I must admit that *I* (…and presumably “we”) was (were) SOOOO appalled at the outcome of “Ali Bubba’s Cave” (an episode that was doomed even by an epically lame title, much less the infamous illogic that followed) that *I* (…and presumably “we”) overlooked the total illogic right here before our eyes, leading up to the serial’s dubious diamond deluge denouement.

I do recall, as we were working on that portion of our DT Index, thinking that the whole business seemed muddled and unclear, and was probably the product of more Disney rewrite sessions then we’ll ever know. I merely failed to realize just HOW muddled it actually was during our own writing process. Were they in THAT MUCH of a hurry to get this thing on the air that they just threw it out with nary a proper measure of plot consideration?!

I wonder if even as great a continuity driven editor as DC Comics’ '90s-era Mike Carlin could have managed to straighten out this complete and total mess.


Anonymous said...

I see the resemblance to Frank Nelson (best remembered in his role(s) irritating Jack Benny), but I believe the character is actually based on Throckmorton P. Gildersleeve of "The Great Gildersleeve"

The Great Gildersleeve was a popular radio show of the 40's and early 50's, four movies were also made. If I'm right it was an interesting choice by the writers.

Comicbookrehab said...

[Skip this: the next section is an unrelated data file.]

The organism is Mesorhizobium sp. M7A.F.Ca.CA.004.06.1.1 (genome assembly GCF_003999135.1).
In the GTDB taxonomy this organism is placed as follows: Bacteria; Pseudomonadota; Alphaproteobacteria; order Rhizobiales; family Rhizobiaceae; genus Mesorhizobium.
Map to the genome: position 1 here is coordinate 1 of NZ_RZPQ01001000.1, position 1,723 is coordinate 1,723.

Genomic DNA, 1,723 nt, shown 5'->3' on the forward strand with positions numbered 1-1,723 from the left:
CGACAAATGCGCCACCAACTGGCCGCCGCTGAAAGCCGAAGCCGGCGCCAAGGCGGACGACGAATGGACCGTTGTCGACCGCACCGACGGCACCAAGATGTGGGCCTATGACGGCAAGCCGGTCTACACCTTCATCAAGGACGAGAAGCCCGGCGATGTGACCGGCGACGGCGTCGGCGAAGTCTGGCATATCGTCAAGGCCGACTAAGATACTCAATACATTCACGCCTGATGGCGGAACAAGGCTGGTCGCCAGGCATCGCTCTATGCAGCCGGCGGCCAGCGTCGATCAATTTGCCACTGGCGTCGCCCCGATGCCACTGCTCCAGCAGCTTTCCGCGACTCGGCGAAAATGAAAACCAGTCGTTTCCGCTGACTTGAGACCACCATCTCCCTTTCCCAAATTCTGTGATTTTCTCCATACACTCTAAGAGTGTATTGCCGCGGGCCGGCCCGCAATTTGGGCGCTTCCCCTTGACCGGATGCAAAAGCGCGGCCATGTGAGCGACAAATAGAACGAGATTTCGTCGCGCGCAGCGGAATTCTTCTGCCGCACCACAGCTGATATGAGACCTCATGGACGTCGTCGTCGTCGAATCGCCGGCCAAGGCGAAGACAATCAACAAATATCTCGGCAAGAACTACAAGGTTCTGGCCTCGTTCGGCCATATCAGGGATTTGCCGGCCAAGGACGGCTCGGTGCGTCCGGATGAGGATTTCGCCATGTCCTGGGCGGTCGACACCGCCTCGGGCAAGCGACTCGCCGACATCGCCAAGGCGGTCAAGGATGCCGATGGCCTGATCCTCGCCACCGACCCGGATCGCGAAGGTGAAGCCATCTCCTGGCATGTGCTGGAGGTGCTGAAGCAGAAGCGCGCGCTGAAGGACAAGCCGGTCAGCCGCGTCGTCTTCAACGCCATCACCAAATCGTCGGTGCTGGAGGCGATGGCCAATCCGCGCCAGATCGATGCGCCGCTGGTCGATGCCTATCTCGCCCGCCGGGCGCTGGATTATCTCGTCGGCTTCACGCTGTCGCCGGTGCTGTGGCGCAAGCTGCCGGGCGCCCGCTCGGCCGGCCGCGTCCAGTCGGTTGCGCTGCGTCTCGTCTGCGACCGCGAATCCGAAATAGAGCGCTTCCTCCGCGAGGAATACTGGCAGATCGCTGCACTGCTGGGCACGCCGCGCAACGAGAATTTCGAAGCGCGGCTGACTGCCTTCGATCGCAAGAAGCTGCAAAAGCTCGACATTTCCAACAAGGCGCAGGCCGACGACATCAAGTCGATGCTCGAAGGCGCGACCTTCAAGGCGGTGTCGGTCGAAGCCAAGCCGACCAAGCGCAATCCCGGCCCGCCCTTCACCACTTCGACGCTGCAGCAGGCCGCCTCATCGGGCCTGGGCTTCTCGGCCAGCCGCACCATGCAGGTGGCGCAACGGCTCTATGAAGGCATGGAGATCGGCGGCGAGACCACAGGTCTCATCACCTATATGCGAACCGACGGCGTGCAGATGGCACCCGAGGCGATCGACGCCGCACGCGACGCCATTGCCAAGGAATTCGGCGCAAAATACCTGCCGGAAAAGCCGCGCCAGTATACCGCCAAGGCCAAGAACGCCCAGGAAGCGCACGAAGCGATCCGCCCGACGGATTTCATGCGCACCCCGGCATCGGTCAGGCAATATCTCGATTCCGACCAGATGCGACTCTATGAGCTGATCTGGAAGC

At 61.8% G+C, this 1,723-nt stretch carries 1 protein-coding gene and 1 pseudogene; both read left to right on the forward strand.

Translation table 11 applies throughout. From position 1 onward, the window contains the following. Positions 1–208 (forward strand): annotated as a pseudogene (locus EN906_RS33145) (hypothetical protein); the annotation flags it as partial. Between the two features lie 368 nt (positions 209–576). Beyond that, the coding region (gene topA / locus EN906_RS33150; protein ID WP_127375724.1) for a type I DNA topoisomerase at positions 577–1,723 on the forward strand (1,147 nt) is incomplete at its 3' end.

Well, Barks DID portray the Beagles as educated & industrious - they earned their doctorates in prison in "House of Haunts" :)

Jason said...

It struck me as odd that the mansion “money hunt” only coughs up two million. Scrooge really wouldn’t have more than that in his mansion? I figured he’d have more money than that stashed everywhere.

I don’t even remember Scrooge fretting about paying Glomgold in “Bubba Trubba.” If he still had that debt outstanding, why not just settle it right after getting home? He couldn’t just mail a check? Drive up to Flinty’s house with it, with his “good hat?” And what happened to Glomgold’s plot to destroy Scrooge’s markers?

I think Scrooge's bank employees must not have television or radio, as they obviously did not know that the Beagle Boys had the money bin under siege.

Maybe Scrooge believes that the Beagles are at least bottled up inside the building and can’t actually escape with his money, so he figures they could at least be waited out. That’s probably still a stretch to account for his behavior, though.

The funny thing is that the airfield sequence is cut from the Time is Money telefilm, so originally you wouldn’t know where Launchpad got the plane from.

I’m not sure the ninjas were meant to be a swipe at TMNT. Time is Money came out in November 1988, and TMNT had only reached around eleven eps by that time. At least in my market, TMNT was back then still a Sunday-only program. It wouldn’t be until the 1989-1990 season that TMNT got stripped weekdays in syndication and truly became a phenomenon. I think this was just meant to be a generic ninja gag.

I did love the sequence of the Beagles’ romp through Scrooge’s money, as well as the Beagles using the money bin’s defense systems. And the beginning of the prison break chase features some good background music.

Gregory Weagle said...